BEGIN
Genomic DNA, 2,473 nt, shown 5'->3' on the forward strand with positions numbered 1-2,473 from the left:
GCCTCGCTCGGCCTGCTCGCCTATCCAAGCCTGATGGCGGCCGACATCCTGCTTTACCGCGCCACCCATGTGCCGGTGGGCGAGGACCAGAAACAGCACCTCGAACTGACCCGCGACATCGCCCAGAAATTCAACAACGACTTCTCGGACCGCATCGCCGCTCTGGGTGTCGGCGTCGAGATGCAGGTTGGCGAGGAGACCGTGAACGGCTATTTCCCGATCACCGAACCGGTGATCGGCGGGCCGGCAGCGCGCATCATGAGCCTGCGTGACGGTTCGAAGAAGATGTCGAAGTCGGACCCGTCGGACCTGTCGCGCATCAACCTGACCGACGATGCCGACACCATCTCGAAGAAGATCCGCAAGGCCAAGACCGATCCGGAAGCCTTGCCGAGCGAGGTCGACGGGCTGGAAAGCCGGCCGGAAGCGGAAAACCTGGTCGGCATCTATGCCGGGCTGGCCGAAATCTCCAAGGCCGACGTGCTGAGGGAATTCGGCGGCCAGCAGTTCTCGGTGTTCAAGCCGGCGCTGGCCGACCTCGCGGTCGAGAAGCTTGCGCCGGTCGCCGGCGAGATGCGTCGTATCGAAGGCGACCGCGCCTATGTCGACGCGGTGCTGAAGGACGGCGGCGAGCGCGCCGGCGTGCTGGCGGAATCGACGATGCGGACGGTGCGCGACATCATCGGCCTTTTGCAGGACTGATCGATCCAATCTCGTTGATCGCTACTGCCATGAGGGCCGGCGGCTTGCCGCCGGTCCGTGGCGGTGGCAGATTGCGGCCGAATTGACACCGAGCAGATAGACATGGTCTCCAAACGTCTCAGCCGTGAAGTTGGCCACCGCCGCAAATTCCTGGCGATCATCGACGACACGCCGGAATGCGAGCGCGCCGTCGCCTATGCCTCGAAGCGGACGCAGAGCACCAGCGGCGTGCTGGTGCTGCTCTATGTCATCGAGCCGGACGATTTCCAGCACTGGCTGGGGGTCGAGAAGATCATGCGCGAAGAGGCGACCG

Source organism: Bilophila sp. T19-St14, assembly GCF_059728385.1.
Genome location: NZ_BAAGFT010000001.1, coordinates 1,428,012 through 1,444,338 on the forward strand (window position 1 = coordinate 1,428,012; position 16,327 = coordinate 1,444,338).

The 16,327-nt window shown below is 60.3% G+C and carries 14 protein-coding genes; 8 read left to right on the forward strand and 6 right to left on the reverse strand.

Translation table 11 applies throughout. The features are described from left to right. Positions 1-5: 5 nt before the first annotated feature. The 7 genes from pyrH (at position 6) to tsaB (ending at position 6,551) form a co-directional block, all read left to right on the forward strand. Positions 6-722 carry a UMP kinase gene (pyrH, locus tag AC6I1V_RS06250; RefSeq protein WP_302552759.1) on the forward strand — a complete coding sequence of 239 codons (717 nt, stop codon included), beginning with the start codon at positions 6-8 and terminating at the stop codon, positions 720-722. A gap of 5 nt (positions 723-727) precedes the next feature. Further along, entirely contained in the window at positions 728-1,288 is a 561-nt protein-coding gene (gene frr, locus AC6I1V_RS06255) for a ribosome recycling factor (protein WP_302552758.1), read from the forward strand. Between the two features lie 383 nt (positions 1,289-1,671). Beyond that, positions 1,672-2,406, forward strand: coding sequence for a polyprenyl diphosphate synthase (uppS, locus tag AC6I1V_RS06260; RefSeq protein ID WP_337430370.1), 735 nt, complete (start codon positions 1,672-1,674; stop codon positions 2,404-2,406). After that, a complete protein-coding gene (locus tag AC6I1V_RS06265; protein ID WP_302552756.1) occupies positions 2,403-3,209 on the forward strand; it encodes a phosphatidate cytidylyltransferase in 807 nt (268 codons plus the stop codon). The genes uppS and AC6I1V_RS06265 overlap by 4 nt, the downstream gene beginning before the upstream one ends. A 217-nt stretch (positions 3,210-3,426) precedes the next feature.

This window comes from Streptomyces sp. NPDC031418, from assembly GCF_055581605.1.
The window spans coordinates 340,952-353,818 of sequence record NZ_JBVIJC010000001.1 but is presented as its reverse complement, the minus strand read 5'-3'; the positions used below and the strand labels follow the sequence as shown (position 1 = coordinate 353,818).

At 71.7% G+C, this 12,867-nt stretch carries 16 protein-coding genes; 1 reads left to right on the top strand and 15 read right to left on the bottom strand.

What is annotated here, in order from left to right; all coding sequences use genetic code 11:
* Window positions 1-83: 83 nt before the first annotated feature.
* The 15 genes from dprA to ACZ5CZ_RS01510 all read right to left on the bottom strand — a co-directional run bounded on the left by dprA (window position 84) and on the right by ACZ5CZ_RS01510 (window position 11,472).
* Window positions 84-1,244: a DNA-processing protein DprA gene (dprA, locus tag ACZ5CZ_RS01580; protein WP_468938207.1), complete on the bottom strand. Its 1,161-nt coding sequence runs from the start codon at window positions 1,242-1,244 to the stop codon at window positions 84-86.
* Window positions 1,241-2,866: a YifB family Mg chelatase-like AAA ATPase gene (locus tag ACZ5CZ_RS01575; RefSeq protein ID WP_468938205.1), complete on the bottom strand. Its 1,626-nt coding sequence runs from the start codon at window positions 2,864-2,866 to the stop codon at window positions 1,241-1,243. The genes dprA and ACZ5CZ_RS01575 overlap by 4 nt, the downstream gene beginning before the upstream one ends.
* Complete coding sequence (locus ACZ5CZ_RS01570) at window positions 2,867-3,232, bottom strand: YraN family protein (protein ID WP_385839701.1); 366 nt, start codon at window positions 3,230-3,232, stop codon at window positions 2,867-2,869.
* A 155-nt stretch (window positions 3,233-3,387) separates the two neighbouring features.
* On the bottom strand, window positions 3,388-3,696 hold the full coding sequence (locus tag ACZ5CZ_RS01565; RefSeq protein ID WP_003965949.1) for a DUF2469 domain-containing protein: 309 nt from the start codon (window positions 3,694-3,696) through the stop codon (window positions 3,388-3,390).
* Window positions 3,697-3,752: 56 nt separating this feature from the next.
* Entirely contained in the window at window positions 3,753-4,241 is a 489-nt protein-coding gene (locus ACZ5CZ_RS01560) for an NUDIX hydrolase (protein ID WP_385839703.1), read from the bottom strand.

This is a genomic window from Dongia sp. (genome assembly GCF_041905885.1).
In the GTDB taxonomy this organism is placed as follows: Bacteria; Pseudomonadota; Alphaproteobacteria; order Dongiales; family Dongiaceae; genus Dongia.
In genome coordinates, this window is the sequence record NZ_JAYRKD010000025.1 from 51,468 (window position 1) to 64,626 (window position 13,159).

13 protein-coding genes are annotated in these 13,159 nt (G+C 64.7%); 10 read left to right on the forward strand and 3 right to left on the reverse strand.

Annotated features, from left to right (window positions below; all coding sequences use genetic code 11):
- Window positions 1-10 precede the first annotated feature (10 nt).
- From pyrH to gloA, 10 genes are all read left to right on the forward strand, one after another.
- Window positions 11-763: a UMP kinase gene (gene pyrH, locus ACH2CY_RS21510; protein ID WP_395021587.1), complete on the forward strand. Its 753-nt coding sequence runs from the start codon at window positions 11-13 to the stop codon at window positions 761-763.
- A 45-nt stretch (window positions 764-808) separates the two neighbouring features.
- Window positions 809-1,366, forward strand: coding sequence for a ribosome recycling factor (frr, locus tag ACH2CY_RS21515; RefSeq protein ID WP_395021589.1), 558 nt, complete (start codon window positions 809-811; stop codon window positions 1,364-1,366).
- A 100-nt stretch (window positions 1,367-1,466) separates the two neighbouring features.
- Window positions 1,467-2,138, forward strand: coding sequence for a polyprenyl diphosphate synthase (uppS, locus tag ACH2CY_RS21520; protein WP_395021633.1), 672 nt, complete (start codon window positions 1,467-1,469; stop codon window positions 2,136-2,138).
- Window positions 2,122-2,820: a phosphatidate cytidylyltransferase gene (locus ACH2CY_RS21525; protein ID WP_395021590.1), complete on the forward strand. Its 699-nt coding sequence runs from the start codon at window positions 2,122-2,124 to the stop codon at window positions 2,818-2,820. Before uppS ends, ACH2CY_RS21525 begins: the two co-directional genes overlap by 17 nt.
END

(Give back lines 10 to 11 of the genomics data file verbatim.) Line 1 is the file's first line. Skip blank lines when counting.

What is annotated here, in order from left to right; all coding sequences use genetic code 11:
* Window positions 1-83: 83 nt before the first annotated feature.